If you’re from my generation, you grew up with the American heroics epitomized by John Wayne in The Sands of Iwo Jima. As a very young man my two favorite books were Battle Cry by Leon Uris and Valhalla by Jere Peacock. This idealist propaganda approach was effectively destroyed by exposure to the journalistic approach to the obscenity of the Vietnam War. Blame television. Add to this the Stanley Kubrick film—Dr. Strangelove, or: How I Learned To Stop Worrying and Love the Bomb—and generally I avoided war stories in text or film for the next fifty years.
Oh, there were certainly exceptions: I did read War and Peace … twice. War and Peace, however, was not a jingoistic American fairy tale.
Just as Blood Meridian put the lie to Roy Rogers, two books I read recently give a far different version of war and death than even John Wayne would be comfortable with.
The first is the story of the Soviet excursion into Afghanistan. Its title comes from the ubiquitous zinc coffins that were used to enclose the bodies or body parts being returned home: The Zinky Boys. Told as a series of observations by an embedded journalist, the main theme is the difference of the story being fronted by the Soviet government and the tragedy of the dead body parts and destroyed families resulting from a futile and criminally negligent filibuster into a sovereign and resolute country.
The unspoken question in The Zinky Boys is whether such a war would be allowed to continue if the truth of the devastation were known.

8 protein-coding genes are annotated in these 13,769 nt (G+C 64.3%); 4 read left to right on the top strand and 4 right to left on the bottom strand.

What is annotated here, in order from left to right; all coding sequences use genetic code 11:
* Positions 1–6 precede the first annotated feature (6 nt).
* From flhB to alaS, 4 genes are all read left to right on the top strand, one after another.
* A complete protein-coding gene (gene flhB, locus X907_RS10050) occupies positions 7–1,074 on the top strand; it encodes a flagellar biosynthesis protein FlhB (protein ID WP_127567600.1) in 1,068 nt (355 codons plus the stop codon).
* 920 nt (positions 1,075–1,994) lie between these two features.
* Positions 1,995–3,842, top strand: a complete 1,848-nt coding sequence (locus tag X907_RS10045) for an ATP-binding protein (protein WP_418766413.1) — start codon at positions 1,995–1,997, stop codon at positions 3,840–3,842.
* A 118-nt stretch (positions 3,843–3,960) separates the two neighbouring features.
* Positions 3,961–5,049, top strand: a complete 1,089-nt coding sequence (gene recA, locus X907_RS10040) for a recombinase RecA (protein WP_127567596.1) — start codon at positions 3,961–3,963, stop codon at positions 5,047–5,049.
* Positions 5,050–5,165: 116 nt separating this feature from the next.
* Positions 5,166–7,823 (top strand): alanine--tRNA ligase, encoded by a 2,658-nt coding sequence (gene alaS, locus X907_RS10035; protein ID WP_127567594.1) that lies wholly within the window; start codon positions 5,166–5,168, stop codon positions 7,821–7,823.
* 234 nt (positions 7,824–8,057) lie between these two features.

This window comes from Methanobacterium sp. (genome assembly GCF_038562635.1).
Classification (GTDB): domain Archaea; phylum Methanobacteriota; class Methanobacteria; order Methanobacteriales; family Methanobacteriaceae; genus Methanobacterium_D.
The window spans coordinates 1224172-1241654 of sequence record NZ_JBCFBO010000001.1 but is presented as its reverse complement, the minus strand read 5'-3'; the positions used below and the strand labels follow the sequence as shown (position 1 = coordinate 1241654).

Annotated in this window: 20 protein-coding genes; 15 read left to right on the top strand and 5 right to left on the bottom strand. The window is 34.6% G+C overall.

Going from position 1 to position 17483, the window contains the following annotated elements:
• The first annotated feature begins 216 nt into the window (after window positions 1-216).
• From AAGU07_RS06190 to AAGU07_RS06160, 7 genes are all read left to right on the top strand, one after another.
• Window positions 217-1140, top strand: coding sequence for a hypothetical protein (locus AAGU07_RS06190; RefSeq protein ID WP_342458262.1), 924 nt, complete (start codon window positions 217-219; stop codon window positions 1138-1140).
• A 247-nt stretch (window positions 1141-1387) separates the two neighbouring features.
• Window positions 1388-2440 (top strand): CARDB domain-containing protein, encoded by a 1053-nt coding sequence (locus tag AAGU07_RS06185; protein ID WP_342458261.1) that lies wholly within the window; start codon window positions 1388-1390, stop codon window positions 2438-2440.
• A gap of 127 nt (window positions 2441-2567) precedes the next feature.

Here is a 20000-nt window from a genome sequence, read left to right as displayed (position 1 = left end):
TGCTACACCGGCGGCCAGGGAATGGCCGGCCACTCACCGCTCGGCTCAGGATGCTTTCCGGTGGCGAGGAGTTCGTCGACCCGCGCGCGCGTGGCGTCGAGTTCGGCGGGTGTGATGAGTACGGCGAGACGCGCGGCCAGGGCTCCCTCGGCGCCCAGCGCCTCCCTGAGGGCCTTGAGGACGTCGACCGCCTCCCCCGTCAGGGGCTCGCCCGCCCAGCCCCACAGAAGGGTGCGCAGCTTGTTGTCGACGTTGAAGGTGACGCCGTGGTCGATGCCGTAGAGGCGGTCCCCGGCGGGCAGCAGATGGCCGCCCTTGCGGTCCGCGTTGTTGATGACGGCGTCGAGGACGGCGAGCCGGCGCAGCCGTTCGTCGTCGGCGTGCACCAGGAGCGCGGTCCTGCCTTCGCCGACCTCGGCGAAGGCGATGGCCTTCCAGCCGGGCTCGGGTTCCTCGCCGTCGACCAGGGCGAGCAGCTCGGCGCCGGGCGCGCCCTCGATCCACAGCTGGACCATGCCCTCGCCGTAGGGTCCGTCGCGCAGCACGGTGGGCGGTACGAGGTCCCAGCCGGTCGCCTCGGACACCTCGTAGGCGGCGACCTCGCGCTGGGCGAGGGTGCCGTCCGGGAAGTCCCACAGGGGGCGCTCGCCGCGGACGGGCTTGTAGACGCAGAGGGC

The second novel is a historical approach to the horror of the unleashing of atomic destruction on the unsuspecting inhabitants of the Japanese city of Hiroshima: Black Rain by Masuji Ibuse. Bypassing any consideration of Japanese politics or the Japanese war machine, Black Rain deals with the common citizens of Hiroshima who experienced a blinding flash followed by fire and devastation: the thought was that America must have some kind of a new bomb. Families are separated, often to die of radiation poisoning before they can be reunited. Charred bodies stack up and the stench, let alone the fear of pestilence, pervades the burning atmosphere. Body parts literally slough off of frightened people. Death comes slowly to those that survived the blast.
There are many other war stories that perhaps will illicit similar responses (All’s Quiet on the Western Front comes to mind) but these two contemporary books should leave a lasting impression on the reader.
Note: Do not be fooled by the action-thriller film of the same name. It’s a different Black Rain.